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Secondary Amenorrhea: Care Instructions

Your Care Instructions

Amenorrhea means you do not have menstrual periods. There are two types. Primary amenorrhea means you never start your periods. Secondary amenorrhea means you have had periods, and then they stop, especially for more than 3 months.

Even if you don't have periods, you could still get pregnant.

You may not know what caused your periods to stop. Possible causes include pregnancy, hormonal changes, and losing or gaining a lot of weight quickly. Some medicines and stress could also cause it.

Being active in endurance sports can also cause you to miss your period or stop menstruating. Female athletes may try to lose or maintain weight in harmful ways. These include dieting too much or binging and purging. But doing these things can lead to eating disorders, amenorrhea, and osteoporosis. If you exercise less or gain a little weight, your periods will probably start again.

Your doctor may order tests to find out why your periods have stopped. Your doctor may give you the hormone progestin. It can cause you to have a period.

Talk to your doctor if you do not have a period for 3 months or more. Going for a long amount of time without a period can raise your chance of getting cancer of the lining of the uterus later in life.

Follow-up care is a key part of your treatment and safety. Be sure to make and go to all appointments, and call your doctor or nurse call line if you are having problems. It's also a good idea to know your test results and keep a list of the medicines you take.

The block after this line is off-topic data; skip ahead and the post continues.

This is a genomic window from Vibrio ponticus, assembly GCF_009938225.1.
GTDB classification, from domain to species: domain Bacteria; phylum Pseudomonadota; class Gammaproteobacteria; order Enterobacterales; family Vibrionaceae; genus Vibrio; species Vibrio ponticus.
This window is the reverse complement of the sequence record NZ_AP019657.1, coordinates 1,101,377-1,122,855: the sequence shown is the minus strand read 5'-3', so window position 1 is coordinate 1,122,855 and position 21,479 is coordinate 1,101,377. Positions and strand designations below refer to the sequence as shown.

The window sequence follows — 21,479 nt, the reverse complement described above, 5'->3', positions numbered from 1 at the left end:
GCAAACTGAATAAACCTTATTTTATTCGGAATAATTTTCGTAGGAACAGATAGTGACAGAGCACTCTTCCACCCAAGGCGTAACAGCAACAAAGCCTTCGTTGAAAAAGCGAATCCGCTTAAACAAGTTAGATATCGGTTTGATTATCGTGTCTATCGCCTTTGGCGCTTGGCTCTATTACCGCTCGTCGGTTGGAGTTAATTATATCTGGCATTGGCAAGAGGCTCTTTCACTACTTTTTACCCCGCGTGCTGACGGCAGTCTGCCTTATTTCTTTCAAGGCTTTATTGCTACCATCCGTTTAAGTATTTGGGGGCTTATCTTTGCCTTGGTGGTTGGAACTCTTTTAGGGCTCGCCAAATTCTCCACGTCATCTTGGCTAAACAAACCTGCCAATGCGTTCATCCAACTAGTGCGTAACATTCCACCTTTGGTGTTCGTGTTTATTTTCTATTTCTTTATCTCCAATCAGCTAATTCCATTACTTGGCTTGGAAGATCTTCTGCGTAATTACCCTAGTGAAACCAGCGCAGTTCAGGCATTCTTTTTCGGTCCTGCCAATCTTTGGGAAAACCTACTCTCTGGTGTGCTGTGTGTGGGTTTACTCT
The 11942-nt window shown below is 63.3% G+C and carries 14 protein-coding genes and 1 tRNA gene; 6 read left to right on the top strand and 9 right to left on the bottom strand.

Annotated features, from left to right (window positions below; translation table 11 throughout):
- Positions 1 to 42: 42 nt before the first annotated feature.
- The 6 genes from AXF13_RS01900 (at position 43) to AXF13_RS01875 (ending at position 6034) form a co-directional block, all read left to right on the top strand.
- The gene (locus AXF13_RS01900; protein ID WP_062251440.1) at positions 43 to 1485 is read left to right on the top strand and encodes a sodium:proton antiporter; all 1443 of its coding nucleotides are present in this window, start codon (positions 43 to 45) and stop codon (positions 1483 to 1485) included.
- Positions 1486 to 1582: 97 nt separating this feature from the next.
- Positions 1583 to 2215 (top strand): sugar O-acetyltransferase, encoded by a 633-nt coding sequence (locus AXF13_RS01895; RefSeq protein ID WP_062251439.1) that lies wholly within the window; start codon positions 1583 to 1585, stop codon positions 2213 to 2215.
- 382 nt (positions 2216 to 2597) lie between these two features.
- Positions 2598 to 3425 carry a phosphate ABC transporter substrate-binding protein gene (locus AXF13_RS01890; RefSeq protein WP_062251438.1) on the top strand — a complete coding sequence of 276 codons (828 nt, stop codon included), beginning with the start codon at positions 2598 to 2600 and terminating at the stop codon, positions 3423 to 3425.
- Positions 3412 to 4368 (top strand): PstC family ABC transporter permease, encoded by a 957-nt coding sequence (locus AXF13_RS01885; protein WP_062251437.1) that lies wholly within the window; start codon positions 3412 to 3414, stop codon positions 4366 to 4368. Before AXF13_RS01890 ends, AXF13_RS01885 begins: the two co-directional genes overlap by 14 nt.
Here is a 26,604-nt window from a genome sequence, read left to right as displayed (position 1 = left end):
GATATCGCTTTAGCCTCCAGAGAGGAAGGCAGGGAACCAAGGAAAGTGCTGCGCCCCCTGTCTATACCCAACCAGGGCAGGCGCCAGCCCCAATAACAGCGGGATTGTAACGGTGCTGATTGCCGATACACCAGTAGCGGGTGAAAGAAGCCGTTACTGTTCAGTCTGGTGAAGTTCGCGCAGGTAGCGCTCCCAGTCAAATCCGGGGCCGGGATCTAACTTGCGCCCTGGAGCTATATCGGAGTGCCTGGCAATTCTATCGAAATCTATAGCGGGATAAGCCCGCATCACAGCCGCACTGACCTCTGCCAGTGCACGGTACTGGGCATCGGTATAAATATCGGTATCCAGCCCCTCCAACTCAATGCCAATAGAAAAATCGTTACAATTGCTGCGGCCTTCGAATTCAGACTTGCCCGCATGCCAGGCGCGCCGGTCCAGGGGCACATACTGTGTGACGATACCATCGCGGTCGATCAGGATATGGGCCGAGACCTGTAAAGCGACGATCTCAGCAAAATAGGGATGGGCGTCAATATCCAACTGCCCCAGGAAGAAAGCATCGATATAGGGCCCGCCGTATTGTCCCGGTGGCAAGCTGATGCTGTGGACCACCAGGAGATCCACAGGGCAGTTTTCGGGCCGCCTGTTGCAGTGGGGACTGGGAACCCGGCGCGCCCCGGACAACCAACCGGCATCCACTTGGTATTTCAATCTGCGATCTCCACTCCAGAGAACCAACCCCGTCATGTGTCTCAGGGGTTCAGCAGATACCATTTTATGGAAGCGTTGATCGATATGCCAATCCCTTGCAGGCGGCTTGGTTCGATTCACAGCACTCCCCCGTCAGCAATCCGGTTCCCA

How can you care for yourself at home?

  • Eat a healthy, balanced diet. This includes fruits, vegetables, whole grains, proteins, and low-fat dairy products.
  • Do light exercise, unless your doctor told you not to exercise.
  • Use birth control if you do not want to get pregnant.

When should you call for help?

Call your doctor or nurse call line now or seek immediate medical care if:

  • You have severe vaginal bleeding.
  • You have new or worse belly or pelvic pain.

Watch closely for changes in your health, and be sure to contact your doctor or nurse call line if:

  • You do not get better as expected.
  • You have unusual vaginal bleeding.
  • You think you might be pregnant.

Where can you learn more?

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Care instructions adapted under license by your healthcare professional. If you have questions about a medical condition or this instruction, always ask your healthcare professional. Healthwise, Incorporated disclaims any warranty or liability for your use of this information.